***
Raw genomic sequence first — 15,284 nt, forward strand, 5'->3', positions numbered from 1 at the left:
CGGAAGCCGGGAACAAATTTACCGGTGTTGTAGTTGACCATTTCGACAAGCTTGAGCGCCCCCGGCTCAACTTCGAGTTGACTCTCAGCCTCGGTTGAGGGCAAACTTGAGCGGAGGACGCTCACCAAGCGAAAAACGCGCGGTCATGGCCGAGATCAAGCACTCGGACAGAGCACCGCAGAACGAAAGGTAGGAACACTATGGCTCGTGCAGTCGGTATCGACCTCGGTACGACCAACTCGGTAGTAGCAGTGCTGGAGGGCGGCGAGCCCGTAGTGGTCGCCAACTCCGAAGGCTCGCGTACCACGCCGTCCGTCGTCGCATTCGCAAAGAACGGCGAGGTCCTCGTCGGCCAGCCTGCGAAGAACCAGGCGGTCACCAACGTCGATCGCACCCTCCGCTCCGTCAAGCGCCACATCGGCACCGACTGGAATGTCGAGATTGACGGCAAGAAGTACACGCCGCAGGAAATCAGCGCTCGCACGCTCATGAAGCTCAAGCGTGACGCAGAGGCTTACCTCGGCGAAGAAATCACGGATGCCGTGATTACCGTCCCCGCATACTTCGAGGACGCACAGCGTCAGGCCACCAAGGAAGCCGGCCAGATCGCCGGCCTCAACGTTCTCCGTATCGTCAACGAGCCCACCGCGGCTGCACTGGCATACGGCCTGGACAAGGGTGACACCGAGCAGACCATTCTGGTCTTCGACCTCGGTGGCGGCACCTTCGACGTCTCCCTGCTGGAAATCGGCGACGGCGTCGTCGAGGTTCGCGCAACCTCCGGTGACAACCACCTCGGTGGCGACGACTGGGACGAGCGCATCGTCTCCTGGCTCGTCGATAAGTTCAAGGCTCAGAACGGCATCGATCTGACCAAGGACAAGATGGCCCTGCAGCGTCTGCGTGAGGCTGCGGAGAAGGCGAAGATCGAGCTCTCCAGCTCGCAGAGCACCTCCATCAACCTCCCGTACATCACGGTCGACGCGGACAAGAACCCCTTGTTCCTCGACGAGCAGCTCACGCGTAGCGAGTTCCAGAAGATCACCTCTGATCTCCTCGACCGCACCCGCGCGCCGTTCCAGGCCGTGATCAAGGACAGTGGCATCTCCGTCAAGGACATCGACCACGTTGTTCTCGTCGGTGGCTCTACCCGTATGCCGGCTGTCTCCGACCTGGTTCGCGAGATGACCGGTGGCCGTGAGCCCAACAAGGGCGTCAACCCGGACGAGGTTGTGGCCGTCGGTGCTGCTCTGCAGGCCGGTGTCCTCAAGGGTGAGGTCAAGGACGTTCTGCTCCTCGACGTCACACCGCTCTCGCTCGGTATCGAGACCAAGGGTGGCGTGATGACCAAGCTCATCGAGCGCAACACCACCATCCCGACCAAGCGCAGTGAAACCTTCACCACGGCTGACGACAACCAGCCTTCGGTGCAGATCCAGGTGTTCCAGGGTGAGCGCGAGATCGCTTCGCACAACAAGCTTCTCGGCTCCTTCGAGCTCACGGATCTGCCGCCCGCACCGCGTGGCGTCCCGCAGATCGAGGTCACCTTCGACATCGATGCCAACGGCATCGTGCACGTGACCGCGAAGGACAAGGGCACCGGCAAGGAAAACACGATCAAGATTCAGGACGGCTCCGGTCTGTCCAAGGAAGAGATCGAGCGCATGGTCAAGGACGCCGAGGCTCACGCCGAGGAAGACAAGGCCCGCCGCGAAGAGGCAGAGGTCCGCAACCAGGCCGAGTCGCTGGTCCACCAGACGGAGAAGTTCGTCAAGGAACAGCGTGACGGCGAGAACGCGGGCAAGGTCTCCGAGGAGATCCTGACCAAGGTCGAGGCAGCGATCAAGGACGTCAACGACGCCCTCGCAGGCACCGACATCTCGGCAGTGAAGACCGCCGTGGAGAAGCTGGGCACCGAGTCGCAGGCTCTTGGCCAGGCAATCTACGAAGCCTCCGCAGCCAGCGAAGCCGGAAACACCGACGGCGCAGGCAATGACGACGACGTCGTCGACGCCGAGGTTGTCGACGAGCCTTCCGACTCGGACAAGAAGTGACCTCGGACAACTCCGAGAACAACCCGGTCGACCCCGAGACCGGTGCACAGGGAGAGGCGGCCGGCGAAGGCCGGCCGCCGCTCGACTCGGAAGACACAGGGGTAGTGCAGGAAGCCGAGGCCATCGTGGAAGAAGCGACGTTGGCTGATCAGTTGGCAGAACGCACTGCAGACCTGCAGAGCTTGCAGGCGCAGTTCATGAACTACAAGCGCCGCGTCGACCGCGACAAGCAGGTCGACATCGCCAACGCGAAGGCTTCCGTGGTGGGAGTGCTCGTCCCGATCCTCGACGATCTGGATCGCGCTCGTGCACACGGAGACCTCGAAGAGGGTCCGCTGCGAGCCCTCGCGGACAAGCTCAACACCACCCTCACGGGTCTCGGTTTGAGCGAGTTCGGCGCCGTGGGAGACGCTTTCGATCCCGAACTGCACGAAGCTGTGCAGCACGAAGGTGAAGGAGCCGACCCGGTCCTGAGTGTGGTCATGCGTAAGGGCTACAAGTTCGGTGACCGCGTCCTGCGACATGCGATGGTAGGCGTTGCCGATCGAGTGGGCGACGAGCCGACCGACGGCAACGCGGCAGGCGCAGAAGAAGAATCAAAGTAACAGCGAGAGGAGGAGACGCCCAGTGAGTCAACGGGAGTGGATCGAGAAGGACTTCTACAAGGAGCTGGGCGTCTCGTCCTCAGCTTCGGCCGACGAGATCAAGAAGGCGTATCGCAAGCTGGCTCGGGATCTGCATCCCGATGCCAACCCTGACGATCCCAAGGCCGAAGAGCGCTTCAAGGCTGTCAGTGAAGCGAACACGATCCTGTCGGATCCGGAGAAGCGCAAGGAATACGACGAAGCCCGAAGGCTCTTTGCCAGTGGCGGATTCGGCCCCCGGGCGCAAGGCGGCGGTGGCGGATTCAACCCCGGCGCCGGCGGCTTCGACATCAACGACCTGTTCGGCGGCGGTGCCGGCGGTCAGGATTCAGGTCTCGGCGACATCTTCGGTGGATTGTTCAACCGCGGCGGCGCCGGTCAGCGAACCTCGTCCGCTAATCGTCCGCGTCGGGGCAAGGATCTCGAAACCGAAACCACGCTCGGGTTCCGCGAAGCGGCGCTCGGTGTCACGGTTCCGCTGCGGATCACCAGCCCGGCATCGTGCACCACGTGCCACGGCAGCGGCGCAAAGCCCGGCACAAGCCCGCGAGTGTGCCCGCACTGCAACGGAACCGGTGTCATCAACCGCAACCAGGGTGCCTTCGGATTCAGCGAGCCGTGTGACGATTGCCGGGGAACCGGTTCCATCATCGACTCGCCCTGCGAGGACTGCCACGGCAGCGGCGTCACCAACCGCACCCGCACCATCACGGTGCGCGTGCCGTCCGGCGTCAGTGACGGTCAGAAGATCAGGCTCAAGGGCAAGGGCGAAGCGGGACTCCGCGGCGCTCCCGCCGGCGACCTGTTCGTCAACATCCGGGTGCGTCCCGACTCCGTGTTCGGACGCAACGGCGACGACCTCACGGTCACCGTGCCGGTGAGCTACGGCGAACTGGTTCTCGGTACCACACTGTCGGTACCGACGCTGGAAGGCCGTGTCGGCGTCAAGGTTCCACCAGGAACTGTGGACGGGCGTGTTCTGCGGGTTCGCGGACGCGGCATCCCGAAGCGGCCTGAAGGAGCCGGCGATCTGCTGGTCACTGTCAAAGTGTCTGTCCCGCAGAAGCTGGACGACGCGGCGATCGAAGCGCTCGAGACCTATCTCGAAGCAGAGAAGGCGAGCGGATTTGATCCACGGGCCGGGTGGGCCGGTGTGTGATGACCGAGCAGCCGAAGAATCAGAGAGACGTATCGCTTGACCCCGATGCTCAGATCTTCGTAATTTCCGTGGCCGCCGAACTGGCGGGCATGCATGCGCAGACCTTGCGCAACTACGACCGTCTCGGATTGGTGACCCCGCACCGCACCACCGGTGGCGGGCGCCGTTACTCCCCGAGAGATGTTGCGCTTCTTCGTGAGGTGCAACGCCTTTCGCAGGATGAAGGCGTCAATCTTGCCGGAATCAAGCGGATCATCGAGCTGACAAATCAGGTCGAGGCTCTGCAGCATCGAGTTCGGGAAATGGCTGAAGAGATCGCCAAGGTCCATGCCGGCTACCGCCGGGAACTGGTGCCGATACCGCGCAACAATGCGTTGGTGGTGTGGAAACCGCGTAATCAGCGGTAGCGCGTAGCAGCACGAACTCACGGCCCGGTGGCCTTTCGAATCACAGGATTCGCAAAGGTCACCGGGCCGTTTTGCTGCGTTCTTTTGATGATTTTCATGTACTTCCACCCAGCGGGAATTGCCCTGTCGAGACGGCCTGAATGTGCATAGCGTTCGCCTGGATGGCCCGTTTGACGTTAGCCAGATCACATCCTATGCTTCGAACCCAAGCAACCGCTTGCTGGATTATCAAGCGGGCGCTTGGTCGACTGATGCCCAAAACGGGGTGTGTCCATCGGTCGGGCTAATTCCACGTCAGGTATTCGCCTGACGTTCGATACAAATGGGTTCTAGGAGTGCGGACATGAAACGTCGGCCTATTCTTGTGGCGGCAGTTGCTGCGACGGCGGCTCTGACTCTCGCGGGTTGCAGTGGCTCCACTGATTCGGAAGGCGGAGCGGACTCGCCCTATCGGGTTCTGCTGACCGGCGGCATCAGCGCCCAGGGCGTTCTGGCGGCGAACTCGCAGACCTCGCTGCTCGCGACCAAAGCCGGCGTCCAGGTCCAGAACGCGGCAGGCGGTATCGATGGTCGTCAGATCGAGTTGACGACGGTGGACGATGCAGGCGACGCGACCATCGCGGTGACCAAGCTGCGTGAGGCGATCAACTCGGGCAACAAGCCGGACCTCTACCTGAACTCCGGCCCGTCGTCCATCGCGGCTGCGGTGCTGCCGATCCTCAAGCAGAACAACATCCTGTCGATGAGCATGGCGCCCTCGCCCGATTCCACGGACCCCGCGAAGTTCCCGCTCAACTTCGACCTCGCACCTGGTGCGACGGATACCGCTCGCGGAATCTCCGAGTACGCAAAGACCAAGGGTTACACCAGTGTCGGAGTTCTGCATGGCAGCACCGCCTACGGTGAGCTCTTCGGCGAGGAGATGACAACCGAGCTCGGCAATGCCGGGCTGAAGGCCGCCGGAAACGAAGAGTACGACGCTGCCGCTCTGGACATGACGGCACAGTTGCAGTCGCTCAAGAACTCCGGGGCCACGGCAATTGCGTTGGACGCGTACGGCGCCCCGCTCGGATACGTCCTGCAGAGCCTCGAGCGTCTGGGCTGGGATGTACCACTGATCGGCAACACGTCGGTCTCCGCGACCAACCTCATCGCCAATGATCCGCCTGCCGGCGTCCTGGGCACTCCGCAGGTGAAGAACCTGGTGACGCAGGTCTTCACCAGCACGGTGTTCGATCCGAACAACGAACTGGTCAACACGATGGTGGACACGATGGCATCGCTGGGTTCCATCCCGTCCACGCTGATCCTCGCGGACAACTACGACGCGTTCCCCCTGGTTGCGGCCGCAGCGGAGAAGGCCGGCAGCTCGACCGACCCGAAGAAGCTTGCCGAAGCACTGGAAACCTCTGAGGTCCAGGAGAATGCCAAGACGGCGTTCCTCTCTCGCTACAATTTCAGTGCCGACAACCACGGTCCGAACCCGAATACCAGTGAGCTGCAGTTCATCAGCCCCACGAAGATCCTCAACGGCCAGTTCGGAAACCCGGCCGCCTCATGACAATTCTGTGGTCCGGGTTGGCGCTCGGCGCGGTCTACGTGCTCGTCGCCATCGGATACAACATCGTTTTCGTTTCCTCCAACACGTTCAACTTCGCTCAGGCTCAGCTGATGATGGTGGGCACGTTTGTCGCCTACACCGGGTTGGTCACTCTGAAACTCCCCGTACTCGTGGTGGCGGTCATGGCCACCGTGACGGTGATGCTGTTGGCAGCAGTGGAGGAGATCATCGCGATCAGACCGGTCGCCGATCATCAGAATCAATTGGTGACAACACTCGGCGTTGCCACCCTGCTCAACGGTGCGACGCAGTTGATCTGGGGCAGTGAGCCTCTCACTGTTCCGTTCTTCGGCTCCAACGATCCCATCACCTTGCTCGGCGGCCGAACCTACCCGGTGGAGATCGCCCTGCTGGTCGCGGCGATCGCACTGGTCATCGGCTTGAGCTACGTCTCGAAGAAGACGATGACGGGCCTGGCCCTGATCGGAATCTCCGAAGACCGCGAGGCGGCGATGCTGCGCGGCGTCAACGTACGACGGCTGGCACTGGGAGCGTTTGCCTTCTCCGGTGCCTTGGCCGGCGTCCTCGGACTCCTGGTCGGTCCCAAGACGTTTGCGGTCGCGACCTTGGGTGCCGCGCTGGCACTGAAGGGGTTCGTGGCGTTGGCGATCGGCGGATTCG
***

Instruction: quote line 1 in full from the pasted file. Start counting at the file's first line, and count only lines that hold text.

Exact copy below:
Raw genomic sequence first — 15,284 nt, forward strand, 5'->3', positions numbered from 1 at the left: